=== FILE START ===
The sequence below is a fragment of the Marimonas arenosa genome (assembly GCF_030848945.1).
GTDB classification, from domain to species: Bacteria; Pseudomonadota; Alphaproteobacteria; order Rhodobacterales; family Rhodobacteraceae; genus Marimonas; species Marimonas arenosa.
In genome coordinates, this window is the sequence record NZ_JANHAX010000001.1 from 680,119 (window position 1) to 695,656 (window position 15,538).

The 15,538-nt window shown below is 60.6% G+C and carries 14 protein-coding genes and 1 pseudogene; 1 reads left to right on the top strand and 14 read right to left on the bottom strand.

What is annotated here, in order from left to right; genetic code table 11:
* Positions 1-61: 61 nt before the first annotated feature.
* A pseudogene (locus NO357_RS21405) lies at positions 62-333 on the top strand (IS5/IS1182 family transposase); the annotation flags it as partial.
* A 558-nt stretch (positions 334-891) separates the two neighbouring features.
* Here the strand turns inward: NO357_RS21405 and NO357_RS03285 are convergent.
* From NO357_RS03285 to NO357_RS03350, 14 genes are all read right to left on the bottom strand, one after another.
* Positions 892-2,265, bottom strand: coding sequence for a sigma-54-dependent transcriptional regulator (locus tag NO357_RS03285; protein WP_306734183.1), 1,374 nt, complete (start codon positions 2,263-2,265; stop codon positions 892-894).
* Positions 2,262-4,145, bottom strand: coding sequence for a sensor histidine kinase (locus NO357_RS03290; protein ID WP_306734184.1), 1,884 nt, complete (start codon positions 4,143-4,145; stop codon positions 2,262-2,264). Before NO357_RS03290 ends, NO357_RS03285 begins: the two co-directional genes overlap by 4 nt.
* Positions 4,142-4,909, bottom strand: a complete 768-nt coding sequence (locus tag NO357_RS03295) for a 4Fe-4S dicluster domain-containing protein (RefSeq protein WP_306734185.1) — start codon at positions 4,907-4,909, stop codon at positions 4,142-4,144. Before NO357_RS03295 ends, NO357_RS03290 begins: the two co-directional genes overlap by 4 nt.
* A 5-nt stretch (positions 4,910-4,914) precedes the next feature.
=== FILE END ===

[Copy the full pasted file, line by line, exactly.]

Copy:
The sequence below is a fragment of the Marimonas arenosa genome (assembly GCF_030848945.1).
GTDB classification, from domain to species: Bacteria; Pseudomonadota; Alphaproteobacteria; order Rhodobacterales; family Rhodobacteraceae; genus Marimonas; species Marimonas arenosa.
In genome coordinates, this window is the sequence record NZ_JANHAX010000001.1 from 680,119 (window position 1) to 695,656 (window position 15,538).

The 15,538-nt window shown below is 60.6% G+C and carries 14 protein-coding genes and 1 pseudogene; 1 reads left to right on the top strand and 14 read right to left on the bottom strand.

What is annotated here, in order from left to right; genetic code table 11:
* Positions 1-61: 61 nt before the first annotated feature.
* A pseudogene (locus NO357_RS21405) lies at positions 62-333 on the top strand (IS5/IS1182 family transposase); the annotation flags it as partial.
* A 558-nt stretch (positions 334-891) separates the two neighbouring features.
* Here the strand turns inward: NO357_RS21405 and NO357_RS03285 are convergent.
* From NO357_RS03285 to NO357_RS03350, 14 genes are all read right to left on the bottom strand, one after another.
* Positions 892-2,265, bottom strand: coding sequence for a sigma-54-dependent transcriptional regulator (locus tag NO357_RS03285; protein WP_306734183.1), 1,374 nt, complete (start codon positions 2,263-2,265; stop codon positions 892-894).
* Positions 2,262-4,145, bottom strand: coding sequence for a sensor histidine kinase (locus NO357_RS03290; protein ID WP_306734184.1), 1,884 nt, complete (start codon positions 4,143-4,145; stop codon positions 2,262-2,264). Before NO357_RS03290 ends, NO357_RS03285 begins: the two co-directional genes overlap by 4 nt.
* Positions 4,142-4,909, bottom strand: a complete 768-nt coding sequence (locus tag NO357_RS03295) for a 4Fe-4S dicluster domain-containing protein (RefSeq protein WP_306734185.1) — start codon at positions 4,907-4,909, stop codon at positions 4,142-4,144. Before NO357_RS03295 ends, NO357_RS03290 begins: the two co-directional genes overlap by 4 nt.
* A 5-nt stretch (positions 4,910-4,914) precedes the next feature.